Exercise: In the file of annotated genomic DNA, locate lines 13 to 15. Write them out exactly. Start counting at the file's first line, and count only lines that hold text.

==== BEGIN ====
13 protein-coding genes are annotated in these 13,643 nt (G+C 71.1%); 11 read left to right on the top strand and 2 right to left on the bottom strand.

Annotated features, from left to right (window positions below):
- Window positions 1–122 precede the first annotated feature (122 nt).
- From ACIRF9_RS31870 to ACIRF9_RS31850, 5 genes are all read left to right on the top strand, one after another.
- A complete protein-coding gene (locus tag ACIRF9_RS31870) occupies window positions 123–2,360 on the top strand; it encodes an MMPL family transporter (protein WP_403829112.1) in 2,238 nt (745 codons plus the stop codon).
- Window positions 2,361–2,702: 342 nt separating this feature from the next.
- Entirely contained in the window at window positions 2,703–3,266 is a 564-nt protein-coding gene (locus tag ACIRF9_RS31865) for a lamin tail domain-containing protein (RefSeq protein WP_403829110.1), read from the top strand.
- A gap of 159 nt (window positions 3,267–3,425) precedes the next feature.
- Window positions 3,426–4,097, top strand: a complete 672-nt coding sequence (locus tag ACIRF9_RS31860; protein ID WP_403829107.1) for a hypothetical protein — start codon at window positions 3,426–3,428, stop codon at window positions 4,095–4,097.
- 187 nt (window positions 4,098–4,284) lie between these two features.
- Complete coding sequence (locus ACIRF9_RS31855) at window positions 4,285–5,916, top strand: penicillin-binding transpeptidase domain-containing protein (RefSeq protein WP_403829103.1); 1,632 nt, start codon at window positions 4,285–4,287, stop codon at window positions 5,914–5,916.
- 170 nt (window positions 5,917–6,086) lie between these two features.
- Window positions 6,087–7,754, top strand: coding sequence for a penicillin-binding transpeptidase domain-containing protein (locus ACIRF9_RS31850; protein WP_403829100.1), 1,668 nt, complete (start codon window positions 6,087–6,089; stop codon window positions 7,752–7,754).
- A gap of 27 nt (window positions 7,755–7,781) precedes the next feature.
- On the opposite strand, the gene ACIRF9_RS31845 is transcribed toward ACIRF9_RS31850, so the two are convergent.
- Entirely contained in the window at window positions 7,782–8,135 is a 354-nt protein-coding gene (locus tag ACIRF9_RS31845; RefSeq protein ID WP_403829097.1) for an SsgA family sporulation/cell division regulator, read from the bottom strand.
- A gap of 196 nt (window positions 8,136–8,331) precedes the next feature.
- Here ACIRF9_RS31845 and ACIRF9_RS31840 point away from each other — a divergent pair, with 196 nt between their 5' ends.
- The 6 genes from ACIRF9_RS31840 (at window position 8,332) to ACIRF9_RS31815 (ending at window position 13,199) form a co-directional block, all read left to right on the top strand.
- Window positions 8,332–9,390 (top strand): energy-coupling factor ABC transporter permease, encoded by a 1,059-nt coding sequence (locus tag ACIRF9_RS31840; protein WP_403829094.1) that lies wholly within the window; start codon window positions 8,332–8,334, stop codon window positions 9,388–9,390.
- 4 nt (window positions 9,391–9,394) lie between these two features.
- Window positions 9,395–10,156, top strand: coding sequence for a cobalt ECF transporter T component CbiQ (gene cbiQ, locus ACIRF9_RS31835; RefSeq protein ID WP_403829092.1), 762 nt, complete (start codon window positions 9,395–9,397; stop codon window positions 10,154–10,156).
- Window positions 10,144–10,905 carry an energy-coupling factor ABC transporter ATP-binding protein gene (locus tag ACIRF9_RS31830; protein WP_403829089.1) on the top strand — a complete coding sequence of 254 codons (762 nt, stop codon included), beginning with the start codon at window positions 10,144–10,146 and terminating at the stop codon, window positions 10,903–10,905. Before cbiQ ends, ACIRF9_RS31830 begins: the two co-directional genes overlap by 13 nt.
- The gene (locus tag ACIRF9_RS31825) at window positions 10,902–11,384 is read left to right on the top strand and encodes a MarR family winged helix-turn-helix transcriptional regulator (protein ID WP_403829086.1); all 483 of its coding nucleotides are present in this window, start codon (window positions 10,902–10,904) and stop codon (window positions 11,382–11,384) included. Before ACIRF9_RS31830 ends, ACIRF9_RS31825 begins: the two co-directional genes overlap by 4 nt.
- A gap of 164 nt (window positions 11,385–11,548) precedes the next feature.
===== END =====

- Window positions 6,087–7,754, top strand: coding sequence for a penicillin-binding transpeptidase domain-containing protein (locus ACIRF9_RS31850; protein WP_403829100.1), 1,668 nt, complete (start codon window positions 6,087–6,089; stop codon window positions 7,752–7,754).
- A gap of 27 nt (window positions 7,755–7,781) precedes the next feature.
- On the opposite strand, the gene ACIRF9_RS31845 is transcribed toward ACIRF9_RS31850, so the two are convergent.